Millennial on a Mission: John Phillips

Happy Monday!

Today’s “Millennial on a Mission” is one that I not only admire professionally, but personally as well. I’ve known him for a very long time, and we recently discovered that we’re in the same career field. Not only is he a menswear enthusiast with a love for all types of music, but he’s a devoted husband and father of two little girls.

He also recently launched A Curated Style, which aims to help young men that want to improve their personal style (fellas, you can sign up for their newsletter here — you’re welcome.) As you know, I always find it incredibly cool when millennials can take their unique skill sets and create a

Meet John Phillips.


Born and raised in Evanston, Illinois, John  attended Michigan State University, where he studied professional writing. For most of his career, he has been a web designer and developer, but recently transitioned to a being a digital strategist, which is his current role. “In nutshell, I define the strategy in how my clients use technology in training events for new vehicle launches,” John says.

CC: Congrats on the launch of A Curated Style! What inspired you to start this website, and how has the response been from your target audience? Who are some of your inspirations in fashion, and what publications do you read often to spark ideas for your content?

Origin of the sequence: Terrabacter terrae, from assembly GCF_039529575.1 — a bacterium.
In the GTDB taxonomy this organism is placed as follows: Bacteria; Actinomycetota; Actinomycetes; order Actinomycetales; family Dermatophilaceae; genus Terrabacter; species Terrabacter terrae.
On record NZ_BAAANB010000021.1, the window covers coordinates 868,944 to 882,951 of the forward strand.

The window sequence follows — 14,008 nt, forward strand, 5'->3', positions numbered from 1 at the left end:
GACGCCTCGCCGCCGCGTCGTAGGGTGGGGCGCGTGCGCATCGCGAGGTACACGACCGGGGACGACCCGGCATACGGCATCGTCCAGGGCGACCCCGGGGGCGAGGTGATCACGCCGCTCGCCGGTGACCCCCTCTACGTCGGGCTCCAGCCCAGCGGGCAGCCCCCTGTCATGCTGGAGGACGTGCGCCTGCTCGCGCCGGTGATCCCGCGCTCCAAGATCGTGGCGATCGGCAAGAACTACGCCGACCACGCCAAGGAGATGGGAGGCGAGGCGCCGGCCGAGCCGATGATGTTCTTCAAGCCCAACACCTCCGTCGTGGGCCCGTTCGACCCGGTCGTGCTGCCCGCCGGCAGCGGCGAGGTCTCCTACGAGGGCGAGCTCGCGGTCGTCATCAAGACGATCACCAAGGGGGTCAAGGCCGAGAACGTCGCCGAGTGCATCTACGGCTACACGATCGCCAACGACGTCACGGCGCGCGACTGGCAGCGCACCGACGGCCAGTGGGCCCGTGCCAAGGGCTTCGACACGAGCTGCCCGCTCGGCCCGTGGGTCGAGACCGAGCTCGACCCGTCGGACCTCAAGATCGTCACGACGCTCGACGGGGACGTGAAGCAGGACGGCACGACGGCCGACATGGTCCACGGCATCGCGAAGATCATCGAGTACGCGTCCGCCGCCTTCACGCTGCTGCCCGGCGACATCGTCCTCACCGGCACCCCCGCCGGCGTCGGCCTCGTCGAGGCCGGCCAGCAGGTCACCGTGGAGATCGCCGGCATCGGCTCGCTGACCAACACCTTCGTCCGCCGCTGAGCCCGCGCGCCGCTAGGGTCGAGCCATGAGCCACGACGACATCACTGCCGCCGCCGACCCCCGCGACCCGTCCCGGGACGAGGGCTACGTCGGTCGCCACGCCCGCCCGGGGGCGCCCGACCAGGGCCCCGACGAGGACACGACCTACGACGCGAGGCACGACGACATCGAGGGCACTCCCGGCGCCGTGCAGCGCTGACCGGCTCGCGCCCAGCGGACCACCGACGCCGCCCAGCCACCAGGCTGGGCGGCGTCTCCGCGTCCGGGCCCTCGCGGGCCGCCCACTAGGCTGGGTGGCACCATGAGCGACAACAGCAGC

JP: Thank you! The idea came from a lot of previous thoughts and conversations that Marvin (the other co-founder) and I had. We noticed a lot of our friends, who wanted to improve their style, would always ask us style questions. So we wanted to share our views on style. Our original vision was a blog, but our hearts never seemed fully invested in that approach. Then a different idea jumped into my head after talking with more colleagues, and within a few days the project was live.

The biggest publication I read is GQ. The writing is great, and there are always good style ideas to be gained from there. I also follow quite a few Tumblr sites that are just pictures. There’s also a ton of ideas to be gained from the Men’s Fashion section on Pinterest, a lot of which we post inspiration pieces from in our newsletter.